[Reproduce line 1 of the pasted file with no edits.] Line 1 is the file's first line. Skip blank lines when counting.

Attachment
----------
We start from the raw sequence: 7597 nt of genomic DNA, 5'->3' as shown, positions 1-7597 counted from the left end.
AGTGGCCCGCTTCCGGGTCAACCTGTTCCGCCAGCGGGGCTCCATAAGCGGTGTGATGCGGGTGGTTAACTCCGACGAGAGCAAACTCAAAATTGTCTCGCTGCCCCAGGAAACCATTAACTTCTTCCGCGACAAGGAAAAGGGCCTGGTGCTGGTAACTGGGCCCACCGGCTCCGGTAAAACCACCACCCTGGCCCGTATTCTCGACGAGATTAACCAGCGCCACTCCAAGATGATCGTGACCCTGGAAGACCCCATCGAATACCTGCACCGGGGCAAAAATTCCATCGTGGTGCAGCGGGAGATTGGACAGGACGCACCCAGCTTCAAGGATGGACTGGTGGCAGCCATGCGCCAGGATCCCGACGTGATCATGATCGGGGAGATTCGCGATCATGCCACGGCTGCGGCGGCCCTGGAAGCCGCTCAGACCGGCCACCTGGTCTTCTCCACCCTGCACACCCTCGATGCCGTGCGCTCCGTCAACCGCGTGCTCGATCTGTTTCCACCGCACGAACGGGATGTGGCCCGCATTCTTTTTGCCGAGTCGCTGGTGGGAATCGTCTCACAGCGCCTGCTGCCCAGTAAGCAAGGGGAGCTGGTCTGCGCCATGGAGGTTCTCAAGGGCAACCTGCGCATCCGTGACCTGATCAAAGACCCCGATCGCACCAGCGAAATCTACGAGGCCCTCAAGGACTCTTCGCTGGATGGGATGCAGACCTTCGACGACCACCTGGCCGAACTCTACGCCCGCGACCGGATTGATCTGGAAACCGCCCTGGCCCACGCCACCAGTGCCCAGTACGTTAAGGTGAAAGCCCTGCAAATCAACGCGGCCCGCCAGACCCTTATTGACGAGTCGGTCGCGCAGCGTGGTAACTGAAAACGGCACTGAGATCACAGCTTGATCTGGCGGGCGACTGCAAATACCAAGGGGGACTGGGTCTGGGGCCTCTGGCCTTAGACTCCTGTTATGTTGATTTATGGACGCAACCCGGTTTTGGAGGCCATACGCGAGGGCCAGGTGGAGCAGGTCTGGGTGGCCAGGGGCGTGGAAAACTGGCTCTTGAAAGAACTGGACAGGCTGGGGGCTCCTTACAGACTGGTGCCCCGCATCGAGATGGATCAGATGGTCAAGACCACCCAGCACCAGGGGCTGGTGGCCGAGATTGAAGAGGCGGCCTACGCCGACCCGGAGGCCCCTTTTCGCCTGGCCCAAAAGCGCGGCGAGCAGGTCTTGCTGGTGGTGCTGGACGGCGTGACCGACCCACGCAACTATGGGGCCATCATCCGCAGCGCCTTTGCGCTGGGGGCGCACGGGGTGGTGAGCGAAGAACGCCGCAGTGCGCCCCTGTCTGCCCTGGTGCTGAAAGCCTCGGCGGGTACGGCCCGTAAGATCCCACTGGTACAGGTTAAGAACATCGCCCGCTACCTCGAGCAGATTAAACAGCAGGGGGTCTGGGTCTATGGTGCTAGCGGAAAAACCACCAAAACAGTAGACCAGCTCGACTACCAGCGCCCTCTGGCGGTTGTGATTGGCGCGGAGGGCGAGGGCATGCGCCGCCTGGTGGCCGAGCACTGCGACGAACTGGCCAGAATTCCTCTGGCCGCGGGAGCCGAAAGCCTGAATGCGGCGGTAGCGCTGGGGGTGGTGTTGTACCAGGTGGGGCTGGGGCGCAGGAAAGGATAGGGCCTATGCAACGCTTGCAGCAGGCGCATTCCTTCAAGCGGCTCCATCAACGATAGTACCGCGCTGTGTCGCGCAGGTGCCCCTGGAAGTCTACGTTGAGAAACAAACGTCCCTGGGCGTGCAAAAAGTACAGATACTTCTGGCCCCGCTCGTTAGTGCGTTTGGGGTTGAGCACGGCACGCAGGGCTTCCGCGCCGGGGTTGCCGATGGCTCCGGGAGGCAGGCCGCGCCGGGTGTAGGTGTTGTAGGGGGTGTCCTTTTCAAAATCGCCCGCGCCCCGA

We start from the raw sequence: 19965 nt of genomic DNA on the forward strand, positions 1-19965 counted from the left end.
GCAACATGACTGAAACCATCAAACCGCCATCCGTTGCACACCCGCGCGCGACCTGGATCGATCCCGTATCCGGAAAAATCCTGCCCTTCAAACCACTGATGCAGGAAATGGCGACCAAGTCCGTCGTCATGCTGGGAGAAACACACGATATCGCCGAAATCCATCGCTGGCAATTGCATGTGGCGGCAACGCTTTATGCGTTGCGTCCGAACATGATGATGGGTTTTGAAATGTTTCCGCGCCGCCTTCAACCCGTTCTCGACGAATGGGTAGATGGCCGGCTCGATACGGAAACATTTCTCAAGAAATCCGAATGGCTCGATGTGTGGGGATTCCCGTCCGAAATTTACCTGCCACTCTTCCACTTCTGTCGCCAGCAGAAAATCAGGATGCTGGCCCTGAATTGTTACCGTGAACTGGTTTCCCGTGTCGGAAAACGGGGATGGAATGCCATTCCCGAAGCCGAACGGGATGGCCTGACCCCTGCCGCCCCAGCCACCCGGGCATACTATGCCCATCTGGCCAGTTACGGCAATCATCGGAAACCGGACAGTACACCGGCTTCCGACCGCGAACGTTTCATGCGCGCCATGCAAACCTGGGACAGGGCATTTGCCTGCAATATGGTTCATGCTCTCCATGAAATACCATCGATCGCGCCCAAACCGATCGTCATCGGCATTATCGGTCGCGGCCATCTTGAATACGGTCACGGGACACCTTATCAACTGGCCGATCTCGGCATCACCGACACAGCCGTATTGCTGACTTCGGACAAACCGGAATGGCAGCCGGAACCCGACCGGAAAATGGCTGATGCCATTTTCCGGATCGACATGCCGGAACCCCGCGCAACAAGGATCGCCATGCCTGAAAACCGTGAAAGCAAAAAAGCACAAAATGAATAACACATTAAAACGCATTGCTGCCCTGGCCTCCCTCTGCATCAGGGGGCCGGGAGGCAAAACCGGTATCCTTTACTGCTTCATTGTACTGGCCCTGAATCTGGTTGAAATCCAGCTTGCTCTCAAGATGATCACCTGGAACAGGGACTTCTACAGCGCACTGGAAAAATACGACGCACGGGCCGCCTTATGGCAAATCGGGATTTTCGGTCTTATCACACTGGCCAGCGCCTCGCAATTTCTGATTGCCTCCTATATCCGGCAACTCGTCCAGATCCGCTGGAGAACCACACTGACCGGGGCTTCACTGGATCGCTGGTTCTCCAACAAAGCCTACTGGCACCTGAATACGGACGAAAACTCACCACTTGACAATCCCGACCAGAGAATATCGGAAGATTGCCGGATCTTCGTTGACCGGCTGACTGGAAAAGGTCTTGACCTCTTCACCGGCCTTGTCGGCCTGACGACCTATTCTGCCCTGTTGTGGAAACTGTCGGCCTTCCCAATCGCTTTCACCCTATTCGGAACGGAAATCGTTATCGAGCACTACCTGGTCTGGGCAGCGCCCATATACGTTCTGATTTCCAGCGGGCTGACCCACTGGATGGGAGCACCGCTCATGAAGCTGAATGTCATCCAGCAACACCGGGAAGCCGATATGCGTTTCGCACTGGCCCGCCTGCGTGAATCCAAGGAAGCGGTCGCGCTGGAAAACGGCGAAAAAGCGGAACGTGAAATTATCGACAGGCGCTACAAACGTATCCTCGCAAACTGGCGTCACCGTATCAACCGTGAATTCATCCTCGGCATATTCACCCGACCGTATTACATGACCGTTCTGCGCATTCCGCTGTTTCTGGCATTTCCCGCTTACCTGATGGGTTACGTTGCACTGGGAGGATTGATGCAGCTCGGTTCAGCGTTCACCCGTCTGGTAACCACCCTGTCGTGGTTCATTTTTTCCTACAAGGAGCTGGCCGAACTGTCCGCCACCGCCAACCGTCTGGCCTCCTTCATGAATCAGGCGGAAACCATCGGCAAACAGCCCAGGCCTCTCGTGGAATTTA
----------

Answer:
We start from the raw sequence: 7597 nt of genomic DNA, 5'->3' as shown, positions 1-7597 counted from the left end.